E-mail: tamar@jewishweek.org

Last Update:

05/08/2011 - 21:18

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It is very hard for me to read these articles because after years of spending thousands of dollars towards Jewish education for my children we came to the very sad and disappointing realization that the education itself - both the Jewish and secular studies - were of ridiculously and shamefully low quality. On top of that, the lack of meritocratic behavior towards the students was upsetting and the nature of the behavior of students in school both towards each other and towards the teachers was inappropriate and frankly, not within Torah prescribed bounds.

We have found public school (albeit in a top school district) to be fantastic academically and socially. I think that only we Jews are to blame for the nature of our current Day School predicament and it will require a cold hard and critical look at ourselves - our expressed values (not just those we claim to uphold) and where we put our efforts (both time and finances) that speak loudest about who we are as individuals, communities, and as a nation.

How about the money spent at Pesach hotels? One year of that money could help create an edyucation pool. How about more frum men working to raise tuition money?
The rabbi of my shul, who also runs a yeshiva, has always said that the priorities of American Jewish communities have always been backwards. We pour millions upon millions of dollars into fancy shuls with a dozen Torahs, shul dinners and fundraisers - but, by comparison, almost nothing to help fund Jewish schools. Tuition must be high in order to allow for scholarships - in that sense, the "community" (wherever it may be) is indeed supporting local yeshivas - but it is clearly not enough.
I disagree with the idea that Jewish parents should be solely or even primarily obligated to pay day school tuition. Certainly, parents should be asked to pay a reasonable share of the costs. However, Jewish day schools benefit the Jewish community as much or more than individual parents, so if the Jewish community urges us to send our kids to day school, it should be prepared to support the costs in partnership with parents.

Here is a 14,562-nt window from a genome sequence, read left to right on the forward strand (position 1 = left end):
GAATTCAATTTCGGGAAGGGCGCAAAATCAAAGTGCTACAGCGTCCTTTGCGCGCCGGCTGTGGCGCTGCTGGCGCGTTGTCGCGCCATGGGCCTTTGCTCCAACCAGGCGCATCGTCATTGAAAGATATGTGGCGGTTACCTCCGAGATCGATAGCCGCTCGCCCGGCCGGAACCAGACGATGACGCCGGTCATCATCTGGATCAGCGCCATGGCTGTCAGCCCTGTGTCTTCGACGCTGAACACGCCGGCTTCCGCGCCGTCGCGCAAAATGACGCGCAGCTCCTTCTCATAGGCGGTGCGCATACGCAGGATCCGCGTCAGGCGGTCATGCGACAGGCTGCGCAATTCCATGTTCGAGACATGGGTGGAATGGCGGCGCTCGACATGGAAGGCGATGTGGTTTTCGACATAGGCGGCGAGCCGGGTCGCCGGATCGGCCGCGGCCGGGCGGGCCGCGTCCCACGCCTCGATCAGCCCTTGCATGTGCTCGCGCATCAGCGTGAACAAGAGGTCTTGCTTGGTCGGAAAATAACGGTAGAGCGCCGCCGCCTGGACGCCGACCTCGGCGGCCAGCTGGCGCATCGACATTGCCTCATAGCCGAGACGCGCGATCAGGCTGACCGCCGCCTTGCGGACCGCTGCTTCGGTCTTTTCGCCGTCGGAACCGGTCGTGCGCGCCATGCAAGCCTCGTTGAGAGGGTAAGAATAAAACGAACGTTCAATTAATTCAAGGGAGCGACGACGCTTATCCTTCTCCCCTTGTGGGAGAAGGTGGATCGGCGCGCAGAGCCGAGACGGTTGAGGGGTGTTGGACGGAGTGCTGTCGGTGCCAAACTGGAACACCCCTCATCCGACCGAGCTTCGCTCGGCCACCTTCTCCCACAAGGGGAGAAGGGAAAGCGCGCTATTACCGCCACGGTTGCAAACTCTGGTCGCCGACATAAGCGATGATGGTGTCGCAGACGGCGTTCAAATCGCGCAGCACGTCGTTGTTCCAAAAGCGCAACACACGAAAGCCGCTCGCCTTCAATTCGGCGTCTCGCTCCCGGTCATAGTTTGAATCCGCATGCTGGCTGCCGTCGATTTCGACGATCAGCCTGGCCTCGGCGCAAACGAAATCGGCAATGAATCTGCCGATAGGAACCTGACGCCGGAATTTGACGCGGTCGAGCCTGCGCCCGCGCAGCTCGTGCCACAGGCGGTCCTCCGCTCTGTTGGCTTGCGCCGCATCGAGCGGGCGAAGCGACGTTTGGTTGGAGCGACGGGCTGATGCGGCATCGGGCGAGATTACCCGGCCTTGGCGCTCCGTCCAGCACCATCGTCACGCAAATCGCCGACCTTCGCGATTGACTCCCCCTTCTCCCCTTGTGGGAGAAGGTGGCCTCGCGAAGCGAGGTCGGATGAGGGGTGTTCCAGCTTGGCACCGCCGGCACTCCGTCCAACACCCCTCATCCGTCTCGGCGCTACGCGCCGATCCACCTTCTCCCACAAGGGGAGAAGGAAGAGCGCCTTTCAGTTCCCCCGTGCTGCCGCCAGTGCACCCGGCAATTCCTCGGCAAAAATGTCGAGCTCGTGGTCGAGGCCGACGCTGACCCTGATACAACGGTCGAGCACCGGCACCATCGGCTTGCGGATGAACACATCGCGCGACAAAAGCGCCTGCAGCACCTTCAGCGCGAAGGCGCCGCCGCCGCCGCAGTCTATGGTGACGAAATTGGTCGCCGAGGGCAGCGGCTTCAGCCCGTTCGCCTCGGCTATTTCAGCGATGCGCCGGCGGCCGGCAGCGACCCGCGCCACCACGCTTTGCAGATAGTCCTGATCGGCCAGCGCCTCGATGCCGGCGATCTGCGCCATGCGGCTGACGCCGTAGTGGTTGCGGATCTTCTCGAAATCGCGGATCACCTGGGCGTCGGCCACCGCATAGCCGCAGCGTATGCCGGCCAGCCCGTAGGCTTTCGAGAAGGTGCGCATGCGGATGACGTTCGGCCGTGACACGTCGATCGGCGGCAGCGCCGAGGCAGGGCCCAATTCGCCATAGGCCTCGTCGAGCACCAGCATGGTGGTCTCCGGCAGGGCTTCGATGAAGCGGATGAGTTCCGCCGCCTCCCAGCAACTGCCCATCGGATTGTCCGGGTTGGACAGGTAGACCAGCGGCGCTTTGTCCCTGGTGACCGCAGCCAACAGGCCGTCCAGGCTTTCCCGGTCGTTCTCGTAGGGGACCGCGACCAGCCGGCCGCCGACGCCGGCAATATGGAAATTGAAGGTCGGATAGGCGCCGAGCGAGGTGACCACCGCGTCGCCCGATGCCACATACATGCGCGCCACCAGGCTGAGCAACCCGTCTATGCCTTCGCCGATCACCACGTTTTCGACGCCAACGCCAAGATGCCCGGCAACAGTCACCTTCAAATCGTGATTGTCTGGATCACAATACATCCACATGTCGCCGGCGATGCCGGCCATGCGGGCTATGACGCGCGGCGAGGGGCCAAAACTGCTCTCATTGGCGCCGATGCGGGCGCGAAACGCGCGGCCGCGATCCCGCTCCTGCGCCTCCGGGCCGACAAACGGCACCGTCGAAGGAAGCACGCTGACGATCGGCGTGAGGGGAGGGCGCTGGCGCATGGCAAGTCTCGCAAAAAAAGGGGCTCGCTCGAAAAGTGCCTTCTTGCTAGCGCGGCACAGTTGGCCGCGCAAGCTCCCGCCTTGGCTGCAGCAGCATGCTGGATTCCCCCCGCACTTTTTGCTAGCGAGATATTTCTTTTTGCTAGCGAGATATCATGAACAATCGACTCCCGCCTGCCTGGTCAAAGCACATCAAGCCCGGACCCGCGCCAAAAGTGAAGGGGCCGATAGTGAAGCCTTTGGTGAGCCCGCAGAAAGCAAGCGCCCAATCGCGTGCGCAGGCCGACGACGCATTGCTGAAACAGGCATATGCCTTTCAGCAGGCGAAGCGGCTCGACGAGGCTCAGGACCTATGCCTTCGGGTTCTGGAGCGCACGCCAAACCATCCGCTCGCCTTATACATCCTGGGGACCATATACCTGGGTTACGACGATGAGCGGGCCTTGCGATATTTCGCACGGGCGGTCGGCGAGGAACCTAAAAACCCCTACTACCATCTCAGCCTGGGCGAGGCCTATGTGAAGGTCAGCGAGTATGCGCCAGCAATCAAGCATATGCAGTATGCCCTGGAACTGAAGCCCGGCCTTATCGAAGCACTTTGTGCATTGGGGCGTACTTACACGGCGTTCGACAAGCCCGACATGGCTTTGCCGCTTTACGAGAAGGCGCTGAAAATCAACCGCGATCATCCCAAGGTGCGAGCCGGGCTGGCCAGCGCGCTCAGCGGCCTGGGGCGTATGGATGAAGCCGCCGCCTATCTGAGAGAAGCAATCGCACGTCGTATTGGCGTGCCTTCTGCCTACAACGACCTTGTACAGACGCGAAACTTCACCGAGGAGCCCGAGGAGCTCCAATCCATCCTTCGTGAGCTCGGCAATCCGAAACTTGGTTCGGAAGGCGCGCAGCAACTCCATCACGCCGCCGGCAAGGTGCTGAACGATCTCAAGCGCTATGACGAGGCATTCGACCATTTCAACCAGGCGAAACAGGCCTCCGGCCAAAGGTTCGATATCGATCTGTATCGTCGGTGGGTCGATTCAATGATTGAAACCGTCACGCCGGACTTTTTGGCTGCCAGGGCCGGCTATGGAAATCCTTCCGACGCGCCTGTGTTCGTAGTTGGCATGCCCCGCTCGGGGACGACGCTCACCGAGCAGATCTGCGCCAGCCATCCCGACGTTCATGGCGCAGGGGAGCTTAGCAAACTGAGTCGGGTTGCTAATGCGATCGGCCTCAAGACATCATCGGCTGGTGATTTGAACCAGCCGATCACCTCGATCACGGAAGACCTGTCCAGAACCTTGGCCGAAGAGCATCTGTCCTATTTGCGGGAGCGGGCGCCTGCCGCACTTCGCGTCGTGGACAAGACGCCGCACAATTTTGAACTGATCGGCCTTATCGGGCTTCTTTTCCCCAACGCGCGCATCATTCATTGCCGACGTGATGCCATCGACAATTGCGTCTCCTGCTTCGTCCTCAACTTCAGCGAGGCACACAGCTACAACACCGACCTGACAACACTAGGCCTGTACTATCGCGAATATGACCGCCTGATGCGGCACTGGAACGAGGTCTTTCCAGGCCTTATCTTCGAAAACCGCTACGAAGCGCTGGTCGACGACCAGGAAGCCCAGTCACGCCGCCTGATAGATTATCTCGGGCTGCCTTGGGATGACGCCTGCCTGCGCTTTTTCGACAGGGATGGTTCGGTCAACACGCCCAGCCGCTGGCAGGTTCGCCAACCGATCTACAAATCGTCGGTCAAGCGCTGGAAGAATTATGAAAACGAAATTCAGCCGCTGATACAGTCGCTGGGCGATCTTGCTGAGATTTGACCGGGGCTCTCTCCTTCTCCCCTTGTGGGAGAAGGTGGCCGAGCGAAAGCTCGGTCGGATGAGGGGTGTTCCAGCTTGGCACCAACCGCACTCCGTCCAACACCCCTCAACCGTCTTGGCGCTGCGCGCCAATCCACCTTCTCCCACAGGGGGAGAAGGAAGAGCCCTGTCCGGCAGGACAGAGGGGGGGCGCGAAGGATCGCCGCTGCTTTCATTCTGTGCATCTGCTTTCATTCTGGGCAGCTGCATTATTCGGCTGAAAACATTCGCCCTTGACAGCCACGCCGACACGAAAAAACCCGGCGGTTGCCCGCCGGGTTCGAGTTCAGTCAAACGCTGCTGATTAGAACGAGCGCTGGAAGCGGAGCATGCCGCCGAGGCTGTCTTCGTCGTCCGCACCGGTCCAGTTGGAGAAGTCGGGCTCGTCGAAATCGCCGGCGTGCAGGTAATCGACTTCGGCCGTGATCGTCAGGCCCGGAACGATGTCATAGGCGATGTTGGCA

A million dinners every year for all sorts of organizations that provide marginal impact on few if any people other than those whom they employ. All of this instead of raising funds for local yeshivot which should be the single priority and effort of every Orthodox shul
So sad that religious Jews in America have so few children. Jacob - father of six (Ramat Gan)
So sad that many people feel bullied into having more children than they can afford to feed, cloth and educate. You clearly are unaware of the many religious Jewish children living in squalor below the poverty level. Each parent must first be responsible to support his/her own children. This sense of entitlement expecting others to pay for your poor choices is a terrible message to teach the children and above that a true chilul Hashem.
Day School isn't just for the Orthodox. All Jews are entitled to freedom of religion, which includes deciding how to educate our children. The continued economic assualt on the middle class is is also an assault on our Freedom of Religion. We need to protest the continual erosion of our economic standing. In Soviet Russia Jews could not obtain a relgious education. How sad that this situation is now creeping up on us in America as well.
Freedom of Religion is part of our constitution. That our economy has fallen into such shambles that we cannot exercise our constitutional rights to educate our children as we see fit is a disaster! Don't forget, Jewish education is an option exercised by many Jews, not just the Orthodox. It is a fallacy to make this look like only an Orthodox issue, instead of a freedom of religion issue that affects all Jews. I urge those 61 Billionaires to step up to the plate and preserve our heritage and our people. Let's save our Jewish heritage so that our children will be enriched by it, instead of reading a few lines about it in a generic textbook.
Interesting article; real dillema. I would like to remind American Orthodox Jews that there is also another option! There is a country over here in the Middle East where day school tuition is funded almost entirely by the government. And although salaries are lower here, other expenses (like health care) are also much lower than they are in the States. I am well aware (from personal experience!) that the decision to make Aliya is not an easy one, and that there are many factors that can legitimately affect the decision. Still, it is worth pointing out that there was a time very recently when the single most important reason NOT to make Aliya was the fear of not being able to manage financially. Today, however, for Orthodox families in America struggling with tuition and other expenses, the reverse is often true: you will be much better off financially here than you are there. So at least give it some thought! Make a phone call to Nefesh b'Nefesh and at least consider your options! We're waiting for you over here.... Rabbi Alan Haber Alon Shvut
OK, you convinced me to leave my parents, sisters, nieces, nephews, and job to immigrate to an overcrowded, arid to semi-arid country which is severely lacking in fresh water that is the main target of terrorists some of whom run countries which are creating atomic bombs and which due to its Arab-Jewish problems may become a state on par with Lebanon in the next half-century? Unless you believe in messianic and promised land myths, America (and our neighbors to the north) is still the safest and most stable place to be for a Jew or any other human being.